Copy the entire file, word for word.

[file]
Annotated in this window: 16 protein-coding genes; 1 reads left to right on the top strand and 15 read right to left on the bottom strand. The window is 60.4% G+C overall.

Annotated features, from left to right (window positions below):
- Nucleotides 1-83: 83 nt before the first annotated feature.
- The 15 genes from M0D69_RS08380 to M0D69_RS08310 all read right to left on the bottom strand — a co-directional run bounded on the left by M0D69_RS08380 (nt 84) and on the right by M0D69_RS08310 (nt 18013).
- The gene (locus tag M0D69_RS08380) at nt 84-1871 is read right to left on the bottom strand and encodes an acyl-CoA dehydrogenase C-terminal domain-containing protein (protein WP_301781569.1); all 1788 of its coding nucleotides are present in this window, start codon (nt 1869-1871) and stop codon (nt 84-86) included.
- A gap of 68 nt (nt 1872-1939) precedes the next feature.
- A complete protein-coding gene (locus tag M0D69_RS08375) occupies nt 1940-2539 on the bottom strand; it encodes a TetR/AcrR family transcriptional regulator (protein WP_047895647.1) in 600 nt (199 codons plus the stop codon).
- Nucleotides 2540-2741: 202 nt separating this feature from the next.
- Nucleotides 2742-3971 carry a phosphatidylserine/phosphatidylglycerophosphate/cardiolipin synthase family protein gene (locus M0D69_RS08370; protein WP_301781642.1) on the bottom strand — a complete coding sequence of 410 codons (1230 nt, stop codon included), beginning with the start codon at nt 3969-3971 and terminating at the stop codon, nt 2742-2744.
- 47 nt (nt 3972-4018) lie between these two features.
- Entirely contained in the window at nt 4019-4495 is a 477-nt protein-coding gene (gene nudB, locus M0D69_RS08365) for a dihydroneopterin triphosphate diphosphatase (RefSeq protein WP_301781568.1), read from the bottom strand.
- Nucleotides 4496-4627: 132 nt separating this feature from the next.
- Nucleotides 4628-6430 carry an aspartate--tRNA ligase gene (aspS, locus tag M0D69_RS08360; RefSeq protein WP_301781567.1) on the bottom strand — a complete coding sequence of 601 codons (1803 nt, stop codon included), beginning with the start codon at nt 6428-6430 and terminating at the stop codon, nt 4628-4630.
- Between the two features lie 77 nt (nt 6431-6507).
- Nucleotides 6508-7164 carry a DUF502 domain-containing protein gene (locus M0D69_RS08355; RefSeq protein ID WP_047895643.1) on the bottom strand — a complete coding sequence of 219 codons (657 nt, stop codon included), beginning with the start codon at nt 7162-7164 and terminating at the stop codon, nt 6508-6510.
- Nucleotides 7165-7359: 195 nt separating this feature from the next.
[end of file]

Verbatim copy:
Annotated in this window: 16 protein-coding genes; 1 reads left to right on the top strand and 15 read right to left on the bottom strand. The window is 60.4% G+C overall.

Annotated features, from left to right (window positions below):
- Nucleotides 1-83: 83 nt before the first annotated feature.
- The 15 genes from M0D69_RS08380 to M0D69_RS08310 all read right to left on the bottom strand — a co-directional run bounded on the left by M0D69_RS08380 (nt 84) and on the right by M0D69_RS08310 (nt 18013).
- The gene (locus tag M0D69_RS08380) at nt 84-1871 is read right to left on the bottom strand and encodes an acyl-CoA dehydrogenase C-terminal domain-containing protein (protein WP_301781569.1); all 1788 of its coding nucleotides are present in this window, start codon (nt 1869-1871) and stop codon (nt 84-86) included.
- A gap of 68 nt (nt 1872-1939) precedes the next feature.
- A complete protein-coding gene (locus tag M0D69_RS08375) occupies nt 1940-2539 on the bottom strand; it encodes a TetR/AcrR family transcriptional regulator (protein WP_047895647.1) in 600 nt (199 codons plus the stop codon).
- Nucleotides 2540-2741: 202 nt separating this feature from the next.
- Nucleotides 2742-3971 carry a phosphatidylserine/phosphatidylglycerophosphate/cardiolipin synthase family protein gene (locus M0D69_RS08370; protein WP_301781642.1) on the bottom strand — a complete coding sequence of 410 codons (1230 nt, stop codon included), beginning with the start codon at nt 3969-3971 and terminating at the stop codon, nt 2742-2744.
- 47 nt (nt 3972-4018) lie between these two features.
- Entirely contained in the window at nt 4019-4495 is a 477-nt protein-coding gene (gene nudB, locus M0D69_RS08365) for a dihydroneopterin triphosphate diphosphatase (RefSeq protein WP_301781568.1), read from the bottom strand.
- Nucleotides 4496-4627: 132 nt separating this feature from the next.
- Nucleotides 4628-6430 carry an aspartate--tRNA ligase gene (aspS, locus tag M0D69_RS08360; RefSeq protein WP_301781567.1) on the bottom strand — a complete coding sequence of 601 codons (1803 nt, stop codon included), beginning with the start codon at nt 6428-6430 and terminating at the stop codon, nt 4628-4630.
- Between the two features lie 77 nt (nt 6431-6507).
- Nucleotides 6508-7164 carry a DUF502 domain-containing protein gene (locus M0D69_RS08355; RefSeq protein ID WP_047895643.1) on the bottom strand — a complete coding sequence of 219 codons (657 nt, stop codon included), beginning with the start codon at nt 7162-7164 and terminating at the stop codon, nt 6508-6510.
- Nucleotides 7165-7359: 195 nt separating this feature from the next.